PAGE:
Updated: 1:55 p.m. | Posted: 12:27 p.m.
Worried that a woman was being attacked outside her Minneapolis home, Justine Ruszczyk called the police at 11:27 p.m. Saturday night, 911 transcripts show. Minutes later she was dead, shot and killed by a responding officer.
The 911 transcripts and other documents posted Wednesday by Minneapolis police shed some light on what happened that night but didn't explain how Ruszczyk, also known as Justine Damond, ended up dead.
In the call, Ruszczyk tells the 911 operator, "I can hear someone out the back and I, I'm not sure if she's having sex or being raped ... I think she just yelled out 'help,' but it's difficult the sound has been going on for a while, but I think, I don't think she's enjoying it. I think it's, I don't know."
The operator tells her the police are coming to her Fulton neighborhood and to call back if anything changes.
Ruszczyk makes a second call at 11:35 p.m. asking where are the police and whether they might have gotten the wrong address.
"You're hearing a female screaming?" the operator asks in the second call. "Yes, along behind the house," Ruszczyk responds.
Minneapolis officials have vowed to find answers to what happened that night when officers Mohamed Noor and Matthew Harrity responded to the call. The Minnesota Bureau of Criminal Apprehension is investigating.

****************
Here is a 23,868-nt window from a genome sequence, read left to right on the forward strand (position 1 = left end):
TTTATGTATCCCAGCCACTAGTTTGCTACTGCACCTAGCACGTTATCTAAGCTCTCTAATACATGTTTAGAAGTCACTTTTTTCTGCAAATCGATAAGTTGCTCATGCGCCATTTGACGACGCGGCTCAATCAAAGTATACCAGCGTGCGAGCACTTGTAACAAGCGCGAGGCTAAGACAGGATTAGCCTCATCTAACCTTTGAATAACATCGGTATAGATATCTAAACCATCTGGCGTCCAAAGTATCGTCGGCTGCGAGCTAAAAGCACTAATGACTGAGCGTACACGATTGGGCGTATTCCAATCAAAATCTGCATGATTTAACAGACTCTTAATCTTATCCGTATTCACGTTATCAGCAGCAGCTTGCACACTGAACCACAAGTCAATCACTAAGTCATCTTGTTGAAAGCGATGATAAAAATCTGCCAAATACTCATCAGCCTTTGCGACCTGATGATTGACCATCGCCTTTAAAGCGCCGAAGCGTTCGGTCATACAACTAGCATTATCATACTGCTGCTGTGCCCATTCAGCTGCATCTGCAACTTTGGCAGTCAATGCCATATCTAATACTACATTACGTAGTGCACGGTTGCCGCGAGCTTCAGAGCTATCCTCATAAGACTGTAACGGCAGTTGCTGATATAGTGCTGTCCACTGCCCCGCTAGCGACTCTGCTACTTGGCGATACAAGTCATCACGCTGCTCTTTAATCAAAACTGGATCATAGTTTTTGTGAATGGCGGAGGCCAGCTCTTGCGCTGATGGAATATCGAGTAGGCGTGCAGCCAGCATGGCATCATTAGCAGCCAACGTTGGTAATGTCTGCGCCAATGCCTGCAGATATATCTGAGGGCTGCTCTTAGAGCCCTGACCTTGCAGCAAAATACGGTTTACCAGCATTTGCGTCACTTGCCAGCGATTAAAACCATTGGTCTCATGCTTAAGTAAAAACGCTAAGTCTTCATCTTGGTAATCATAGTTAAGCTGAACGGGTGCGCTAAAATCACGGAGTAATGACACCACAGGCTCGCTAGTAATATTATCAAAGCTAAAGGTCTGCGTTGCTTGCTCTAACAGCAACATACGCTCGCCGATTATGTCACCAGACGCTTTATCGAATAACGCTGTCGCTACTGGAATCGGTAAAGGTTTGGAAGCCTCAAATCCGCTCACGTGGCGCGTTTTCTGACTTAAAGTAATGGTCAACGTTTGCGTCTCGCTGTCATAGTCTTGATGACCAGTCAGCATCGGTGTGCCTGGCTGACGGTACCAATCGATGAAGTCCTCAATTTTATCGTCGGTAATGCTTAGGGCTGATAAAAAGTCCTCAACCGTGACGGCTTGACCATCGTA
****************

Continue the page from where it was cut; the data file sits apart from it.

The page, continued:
A preliminary BCA review found that Harrity and Noor drove through an alley near Washburn and Xerxes avenues with all their car's lights off. Harrity said he was "startled" by a sound coming from near their squad car, the BCA said. Right after, Ruszczyk reportedly came near the squad's driver's side window.
Noor fired a shot from the squad's passenger seat, through the open driver's side window. The cops got out of their car and gave medical attention right after the shooting, according to the agency.
The BCA didn't make clear what, if anything else, happened before Noor fired his weapon, fatally striking Ruszczyk, 40, in the abdomen.
However, the incident log released by Minneapolis authorities indicates just how quickly the situation went from regular police call to tragedy. Noor and Harrity are recorded as arrived on scene at 11:40 p.m. and 55 seconds. Twenty-eight seconds later, the log changes from "on site" to "shooting" and calls for a "multiagency response."
Noor has been with Minneapolis police for 21 months, Harrity for a year. Both officers are on standard administrative leave.
The shooting has sparked shock and outrage from here to Australia, Ruszczyk's native country.
Gov. Mark Dayton on Wednesday called the shooting a "horrible tragedy" but added that he's not drawing any conclusions about the incident.
He said he's been in regular contact with his Public Safety commissioner and the BCA about the investigation, and has also reached out to the Australian consulate.
Neither officer at the scene had his body camera on at the time of the shooting, and Dayton said he wants to look laws about body cameras ahead of next year's legislative session. He said he wasn't sure whether a statewide policy is needed for police body cameras or if those decisions should remain at the local level.